Each spinal nerve is responsible for sensation from a given patch of skin, known as a dermatome. The territory from the back of the head, down to a taper that ends at the so-called natal cleft, is the sensory turf that belongs to the dorsal rami of the spinal nerves. As we move from that middle third, out to the more lateral aspects of the back, we begin to run into the ventral ramus territory of that same spinal nerve.
Yet, it is the dorsal rami that relay the sensations from the skin down the middle of the back and carry the motor control over the true back muscles. They assign all other functions attributed to spinal nerves to the ventral rami. But remember, cranial nerves govern most of the sensory and motor functions in the head and neck.
So, if dorsal rami are concerned with the skin down the middle third of the back and the back muscles that actually operate the spine, then ventral rami are concerned with everything else that isn’t supplied by cranial nerves.
The Ventral Rami
In terms of their sensory function, ventral rami transmit the sensations for all other skin below the head: This means the skin of the two lateral thirds of the back, the entire skin of the anterior and lateral trunk, as well as 100% of the skin of the upper and lower limbs, whether on the front of the limb or the back of the limb—but not the skin of the face. Sensations from there travel by a cranial nerve. That’s the extensive sensory or afferent function of a ventral ramus of a spinal nerve.
Ventral rami have essentially take two main forms. First, in the thorax, the ventral rami assume a relatively simple pattern, by hugging a rib as it proceeds around the chest wall. These ventral rami are called intercostal nerves as they travel between ribs. The second pattern that a ventral ramus can assume is to become part of what’s called a nerve plexus.
The term plexus is Latin for braid or plait, and the ventral rami of spinal nerves, other than those in the thorax, braid together into what’s called a plexus.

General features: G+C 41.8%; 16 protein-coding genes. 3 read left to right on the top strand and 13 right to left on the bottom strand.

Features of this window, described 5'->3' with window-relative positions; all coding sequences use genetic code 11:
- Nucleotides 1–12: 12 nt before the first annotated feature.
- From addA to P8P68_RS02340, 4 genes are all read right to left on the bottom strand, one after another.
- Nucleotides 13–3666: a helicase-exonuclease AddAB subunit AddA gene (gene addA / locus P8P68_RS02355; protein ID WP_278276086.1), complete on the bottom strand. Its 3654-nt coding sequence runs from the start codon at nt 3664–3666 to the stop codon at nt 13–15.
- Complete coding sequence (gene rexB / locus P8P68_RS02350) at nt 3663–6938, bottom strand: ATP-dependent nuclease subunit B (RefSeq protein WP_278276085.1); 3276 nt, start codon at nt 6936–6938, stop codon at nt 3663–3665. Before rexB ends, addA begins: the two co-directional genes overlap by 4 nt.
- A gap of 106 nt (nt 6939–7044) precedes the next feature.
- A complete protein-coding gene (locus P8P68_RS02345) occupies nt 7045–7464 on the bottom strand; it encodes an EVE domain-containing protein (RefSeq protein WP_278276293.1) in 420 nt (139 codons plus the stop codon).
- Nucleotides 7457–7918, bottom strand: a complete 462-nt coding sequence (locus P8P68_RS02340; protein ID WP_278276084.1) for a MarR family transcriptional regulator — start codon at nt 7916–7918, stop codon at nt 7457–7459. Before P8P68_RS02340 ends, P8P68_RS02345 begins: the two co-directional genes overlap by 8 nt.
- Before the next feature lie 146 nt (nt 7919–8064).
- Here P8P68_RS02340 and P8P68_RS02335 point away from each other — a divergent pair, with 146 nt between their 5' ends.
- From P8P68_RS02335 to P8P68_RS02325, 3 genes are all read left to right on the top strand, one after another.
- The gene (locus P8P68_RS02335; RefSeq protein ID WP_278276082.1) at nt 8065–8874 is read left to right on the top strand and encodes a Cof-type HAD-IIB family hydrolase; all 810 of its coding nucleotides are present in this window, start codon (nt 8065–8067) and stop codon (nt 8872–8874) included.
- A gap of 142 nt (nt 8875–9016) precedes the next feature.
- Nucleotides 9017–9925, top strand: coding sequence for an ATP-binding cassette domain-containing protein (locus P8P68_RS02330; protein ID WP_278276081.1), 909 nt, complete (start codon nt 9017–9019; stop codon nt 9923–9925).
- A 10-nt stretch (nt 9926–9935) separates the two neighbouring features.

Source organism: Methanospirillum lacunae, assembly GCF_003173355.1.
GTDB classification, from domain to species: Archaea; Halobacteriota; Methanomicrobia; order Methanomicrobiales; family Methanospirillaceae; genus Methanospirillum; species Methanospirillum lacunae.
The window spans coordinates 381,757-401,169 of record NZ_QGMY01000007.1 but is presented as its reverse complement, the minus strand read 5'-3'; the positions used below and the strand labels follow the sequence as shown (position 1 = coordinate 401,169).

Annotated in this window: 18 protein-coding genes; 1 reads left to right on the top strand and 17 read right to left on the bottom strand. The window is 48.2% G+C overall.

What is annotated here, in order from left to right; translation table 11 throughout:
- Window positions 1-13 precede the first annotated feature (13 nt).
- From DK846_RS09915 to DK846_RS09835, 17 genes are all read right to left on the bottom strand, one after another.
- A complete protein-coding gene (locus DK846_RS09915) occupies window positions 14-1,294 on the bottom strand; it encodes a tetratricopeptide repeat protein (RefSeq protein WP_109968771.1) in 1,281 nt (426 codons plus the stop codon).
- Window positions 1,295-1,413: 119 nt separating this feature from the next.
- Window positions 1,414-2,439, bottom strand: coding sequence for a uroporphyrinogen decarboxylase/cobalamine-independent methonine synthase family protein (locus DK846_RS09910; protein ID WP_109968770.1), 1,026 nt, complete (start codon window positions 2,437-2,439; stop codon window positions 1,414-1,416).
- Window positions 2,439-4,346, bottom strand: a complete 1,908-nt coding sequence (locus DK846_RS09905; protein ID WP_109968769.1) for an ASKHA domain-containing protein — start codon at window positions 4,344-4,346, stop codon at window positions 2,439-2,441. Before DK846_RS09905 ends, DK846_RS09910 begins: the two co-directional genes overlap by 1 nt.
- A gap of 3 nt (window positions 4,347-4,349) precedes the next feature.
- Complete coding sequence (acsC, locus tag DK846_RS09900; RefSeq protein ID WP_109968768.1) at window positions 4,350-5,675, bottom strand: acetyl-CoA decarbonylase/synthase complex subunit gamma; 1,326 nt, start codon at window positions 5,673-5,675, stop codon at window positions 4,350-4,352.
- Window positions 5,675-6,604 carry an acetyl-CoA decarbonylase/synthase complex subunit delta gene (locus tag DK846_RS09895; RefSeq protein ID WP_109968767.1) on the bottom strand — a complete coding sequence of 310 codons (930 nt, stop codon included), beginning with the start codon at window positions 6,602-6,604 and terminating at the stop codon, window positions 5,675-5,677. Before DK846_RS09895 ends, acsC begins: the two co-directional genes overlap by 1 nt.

Plexuses are braids of ventral rami that overlap to supply a given body region. For example, the brachial plexus is a braid of ventral rami that come together to supply the skin and muscles of the upper limb. The lumbar and sacral plexuses are groups of ventral rami that braid together and supply the skin and muscles of the lower limbs. These nerve plexuses are entirely composed of ventral rami originating from either superior to or inferior to the intercostal nerves that assume the simple rib-hugging pattern.
Understandably, no dorsal ramus has any role in any of those plexuses, as they supply the skin of the back and true back muscles.
Common Questions about Spinal Nerves
This convergence of the anterior and posterior roots happens just before the resulting spinal nerve exits the intervertebral foramen. Then, almost immediately, each of the spinal nerves divides into a pair of distributional branches, known as rami.
The territory from the back of the head, down to a taper that ends at the so-called natal cleft, is the sensory turf that belongs to the dorsal rami of the spinal nerves.
Plexuses are braids of ventral rami that overlap to supply a given body region. For example, the brachial plexus is a braid of ventral rami that come together to supply the skin and muscles of the upper limb.